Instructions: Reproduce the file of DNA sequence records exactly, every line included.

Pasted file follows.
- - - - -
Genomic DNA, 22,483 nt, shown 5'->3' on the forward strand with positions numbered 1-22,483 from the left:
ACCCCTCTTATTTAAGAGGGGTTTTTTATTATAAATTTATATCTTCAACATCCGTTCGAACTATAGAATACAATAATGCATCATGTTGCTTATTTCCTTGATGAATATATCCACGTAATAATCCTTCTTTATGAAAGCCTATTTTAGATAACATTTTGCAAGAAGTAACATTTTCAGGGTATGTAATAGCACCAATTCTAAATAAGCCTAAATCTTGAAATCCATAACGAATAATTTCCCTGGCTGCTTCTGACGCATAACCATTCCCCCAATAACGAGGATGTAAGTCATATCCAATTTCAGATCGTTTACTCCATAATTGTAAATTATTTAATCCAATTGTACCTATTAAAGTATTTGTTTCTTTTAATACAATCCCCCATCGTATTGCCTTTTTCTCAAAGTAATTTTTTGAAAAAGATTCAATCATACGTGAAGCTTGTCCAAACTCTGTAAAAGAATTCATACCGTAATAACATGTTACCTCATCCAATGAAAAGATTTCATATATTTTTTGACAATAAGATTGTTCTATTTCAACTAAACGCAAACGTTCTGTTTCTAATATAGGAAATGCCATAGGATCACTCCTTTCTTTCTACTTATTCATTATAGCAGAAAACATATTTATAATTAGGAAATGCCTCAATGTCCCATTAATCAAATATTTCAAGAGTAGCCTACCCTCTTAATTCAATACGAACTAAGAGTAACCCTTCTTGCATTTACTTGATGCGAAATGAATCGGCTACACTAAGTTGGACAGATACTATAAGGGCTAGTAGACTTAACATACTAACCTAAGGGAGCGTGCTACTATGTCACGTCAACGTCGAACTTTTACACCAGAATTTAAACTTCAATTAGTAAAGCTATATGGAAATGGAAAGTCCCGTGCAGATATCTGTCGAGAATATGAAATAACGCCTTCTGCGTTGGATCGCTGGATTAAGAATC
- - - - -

Genomic DNA, 22,483 nt, shown 5'->3' on the forward strand with positions numbered 1-22,483 from the left:
ACCCCTCTTATTTAAGAGGGGTTTTTTATTATAAATTTATATCTTCAACATCCGTTCGAACTATAGAATACAATAATGCATCATGTTGCTTATTTCCTTGATGAATATATCCACGTAATAATCCTTCTTTATGAAAGCCTATTTTAGATAACATTTTGCAAGAAGTAACATTTTCAGGGTATGTAATAGCACCAATTCTAAATAAGCCTAAATCTTGAAATCCATAACGAATAATTTCCCTGGCTGCTTCTGACGCATAACCATTCCCCCAATAACGAGGATGTAAGTCATATCCAATTTCAGATCGTTTACTCCATAATTGTAAATTATTTAATCCAATTGTACCTATTAAAGTATTTGTTTCTTTTAATACAATCCCCCATCGTATTGCCTTTTTCTCAAAGTAATTTTTTGAAAAAGATTCAATCATACGTGAAGCTTGTCCAAACTCTGTAAAAGAATTCATACCGTAATAACATGTTACCTCATCCAATGAAAAGATTTCATATATTTTTTGACAATAAGATTGTTCTATTTCAACTAAACGCAAACGTTCTGTTTCTAATATAGGAAATGCCATAGGATCACTCCTTTCTTTCTACTTATTCATTATAGCAGAAAACATATTTATAATTAGGAAATGCCTCAATGTCCCATTAATCAAATATTTCAAGAGTAGCCTACCCTCTTAATTCAATACGAACTAAGAGTAACCCTTCTTGCATTTACTTGATGCGAAATGAATCGGCTACACTAAGTTGGACAGATACTATAAGGGCTAGTAGACTTAACATACTAACCTAAGGGAGCGTGCTACTATGTCACGTCAACGTCGAACTTTTACACCAGAATTTAAACTTCAATTAGTAAAGCTATATGGAAATGGAAAGTCCCGTGCAGATATCTGTCGAGAATATGAAATAACGCCTTCTGCGTTGGATCGCTGGATTAAGAATC